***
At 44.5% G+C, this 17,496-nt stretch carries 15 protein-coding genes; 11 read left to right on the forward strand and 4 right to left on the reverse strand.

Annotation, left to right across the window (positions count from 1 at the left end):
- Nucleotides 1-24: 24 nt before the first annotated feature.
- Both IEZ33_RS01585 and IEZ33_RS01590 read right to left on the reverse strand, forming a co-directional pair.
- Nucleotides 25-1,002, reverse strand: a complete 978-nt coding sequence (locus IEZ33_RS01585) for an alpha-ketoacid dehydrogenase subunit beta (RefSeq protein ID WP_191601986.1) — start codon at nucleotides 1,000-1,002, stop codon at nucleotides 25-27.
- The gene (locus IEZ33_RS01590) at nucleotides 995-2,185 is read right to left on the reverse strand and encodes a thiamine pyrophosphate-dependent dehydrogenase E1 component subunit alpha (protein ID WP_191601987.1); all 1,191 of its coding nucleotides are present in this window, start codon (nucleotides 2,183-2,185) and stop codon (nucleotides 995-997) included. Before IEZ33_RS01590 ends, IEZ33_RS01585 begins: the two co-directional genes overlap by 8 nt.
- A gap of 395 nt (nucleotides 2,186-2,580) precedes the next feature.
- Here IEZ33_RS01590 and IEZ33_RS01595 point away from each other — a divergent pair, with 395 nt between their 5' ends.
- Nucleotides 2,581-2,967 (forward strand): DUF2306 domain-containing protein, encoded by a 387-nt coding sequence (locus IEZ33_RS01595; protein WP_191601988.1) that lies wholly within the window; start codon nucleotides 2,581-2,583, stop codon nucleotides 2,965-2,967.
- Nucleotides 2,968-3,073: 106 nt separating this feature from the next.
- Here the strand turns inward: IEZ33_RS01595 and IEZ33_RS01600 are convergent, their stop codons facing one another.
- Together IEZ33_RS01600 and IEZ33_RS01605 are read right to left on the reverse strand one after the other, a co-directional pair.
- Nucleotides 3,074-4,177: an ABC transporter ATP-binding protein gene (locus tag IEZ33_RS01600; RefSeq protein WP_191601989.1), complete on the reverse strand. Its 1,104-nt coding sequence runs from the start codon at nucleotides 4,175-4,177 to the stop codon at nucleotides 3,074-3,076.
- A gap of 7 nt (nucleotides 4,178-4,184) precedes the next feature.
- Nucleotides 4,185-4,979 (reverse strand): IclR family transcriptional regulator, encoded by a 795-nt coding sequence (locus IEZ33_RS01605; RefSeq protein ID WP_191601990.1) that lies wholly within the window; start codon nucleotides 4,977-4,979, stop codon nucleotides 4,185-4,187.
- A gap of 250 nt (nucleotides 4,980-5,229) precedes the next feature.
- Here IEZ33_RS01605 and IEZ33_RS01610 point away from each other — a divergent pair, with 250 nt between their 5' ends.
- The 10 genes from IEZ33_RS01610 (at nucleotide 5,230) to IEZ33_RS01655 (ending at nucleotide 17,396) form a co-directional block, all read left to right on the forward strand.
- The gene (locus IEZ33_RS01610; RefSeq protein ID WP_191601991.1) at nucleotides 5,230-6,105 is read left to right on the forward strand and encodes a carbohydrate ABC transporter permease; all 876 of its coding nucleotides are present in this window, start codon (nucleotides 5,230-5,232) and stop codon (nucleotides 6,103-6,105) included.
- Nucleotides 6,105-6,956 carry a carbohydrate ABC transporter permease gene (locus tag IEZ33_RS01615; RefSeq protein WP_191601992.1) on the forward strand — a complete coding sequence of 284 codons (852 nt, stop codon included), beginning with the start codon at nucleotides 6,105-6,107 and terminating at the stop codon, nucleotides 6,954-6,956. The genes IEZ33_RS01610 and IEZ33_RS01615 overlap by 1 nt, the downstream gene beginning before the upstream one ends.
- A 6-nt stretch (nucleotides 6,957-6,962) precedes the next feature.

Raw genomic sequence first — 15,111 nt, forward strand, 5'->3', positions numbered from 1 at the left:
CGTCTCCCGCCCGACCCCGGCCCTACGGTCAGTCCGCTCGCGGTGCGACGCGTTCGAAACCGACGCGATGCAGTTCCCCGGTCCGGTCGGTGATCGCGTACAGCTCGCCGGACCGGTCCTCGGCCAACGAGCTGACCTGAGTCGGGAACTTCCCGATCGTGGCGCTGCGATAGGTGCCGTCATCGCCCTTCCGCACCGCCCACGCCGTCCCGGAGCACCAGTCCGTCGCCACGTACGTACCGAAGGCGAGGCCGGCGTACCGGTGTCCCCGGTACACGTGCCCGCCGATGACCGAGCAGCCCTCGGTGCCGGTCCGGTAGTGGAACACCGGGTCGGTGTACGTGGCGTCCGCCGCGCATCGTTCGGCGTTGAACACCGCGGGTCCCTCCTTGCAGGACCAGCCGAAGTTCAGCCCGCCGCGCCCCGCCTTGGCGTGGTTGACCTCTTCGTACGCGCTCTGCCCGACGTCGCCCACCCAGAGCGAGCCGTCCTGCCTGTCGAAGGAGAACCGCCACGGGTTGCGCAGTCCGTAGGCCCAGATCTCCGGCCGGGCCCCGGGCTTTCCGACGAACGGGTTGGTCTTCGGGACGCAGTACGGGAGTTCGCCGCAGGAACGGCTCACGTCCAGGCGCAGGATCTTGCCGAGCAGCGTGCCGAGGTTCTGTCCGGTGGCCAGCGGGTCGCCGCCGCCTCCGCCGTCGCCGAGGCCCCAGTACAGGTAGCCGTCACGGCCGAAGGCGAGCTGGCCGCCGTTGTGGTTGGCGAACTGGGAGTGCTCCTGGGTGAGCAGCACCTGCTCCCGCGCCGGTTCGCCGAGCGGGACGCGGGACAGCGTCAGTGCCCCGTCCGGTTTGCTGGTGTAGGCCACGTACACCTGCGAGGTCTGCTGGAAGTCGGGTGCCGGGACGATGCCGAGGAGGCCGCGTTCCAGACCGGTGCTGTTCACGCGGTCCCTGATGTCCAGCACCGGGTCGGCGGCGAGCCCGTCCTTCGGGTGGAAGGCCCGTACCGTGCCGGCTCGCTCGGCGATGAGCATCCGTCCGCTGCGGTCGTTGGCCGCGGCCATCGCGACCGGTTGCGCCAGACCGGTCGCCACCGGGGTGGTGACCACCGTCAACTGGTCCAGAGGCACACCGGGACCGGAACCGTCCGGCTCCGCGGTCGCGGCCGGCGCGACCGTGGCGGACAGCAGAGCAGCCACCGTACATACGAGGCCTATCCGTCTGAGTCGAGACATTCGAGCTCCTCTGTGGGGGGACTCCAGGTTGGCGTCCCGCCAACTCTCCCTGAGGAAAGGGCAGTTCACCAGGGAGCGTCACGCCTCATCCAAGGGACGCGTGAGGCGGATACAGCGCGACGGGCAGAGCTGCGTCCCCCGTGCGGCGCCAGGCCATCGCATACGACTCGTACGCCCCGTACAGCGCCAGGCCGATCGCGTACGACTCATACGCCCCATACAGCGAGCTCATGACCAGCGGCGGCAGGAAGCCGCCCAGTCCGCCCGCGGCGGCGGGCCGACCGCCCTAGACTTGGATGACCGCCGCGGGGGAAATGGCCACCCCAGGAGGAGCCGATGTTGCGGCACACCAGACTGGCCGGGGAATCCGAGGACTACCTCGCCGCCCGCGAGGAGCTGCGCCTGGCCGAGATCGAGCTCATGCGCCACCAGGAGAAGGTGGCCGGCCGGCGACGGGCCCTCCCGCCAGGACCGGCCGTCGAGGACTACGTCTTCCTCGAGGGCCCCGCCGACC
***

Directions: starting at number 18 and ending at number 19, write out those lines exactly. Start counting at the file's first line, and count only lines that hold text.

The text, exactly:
- The 10 genes from IEZ33_RS01610 (at nucleotide 5,230) to IEZ33_RS01655 (ending at nucleotide 17,396) form a co-directional block, all read left to right on the forward strand.
- The gene (locus IEZ33_RS01610; RefSeq protein ID WP_191601991.1) at nucleotides 5,230-6,105 is read left to right on the forward strand and encodes a carbohydrate ABC transporter permease; all 876 of its coding nucleotides are present in this window, start codon (nucleotides 5,230-5,232) and stop codon (nucleotides 6,103-6,105) included.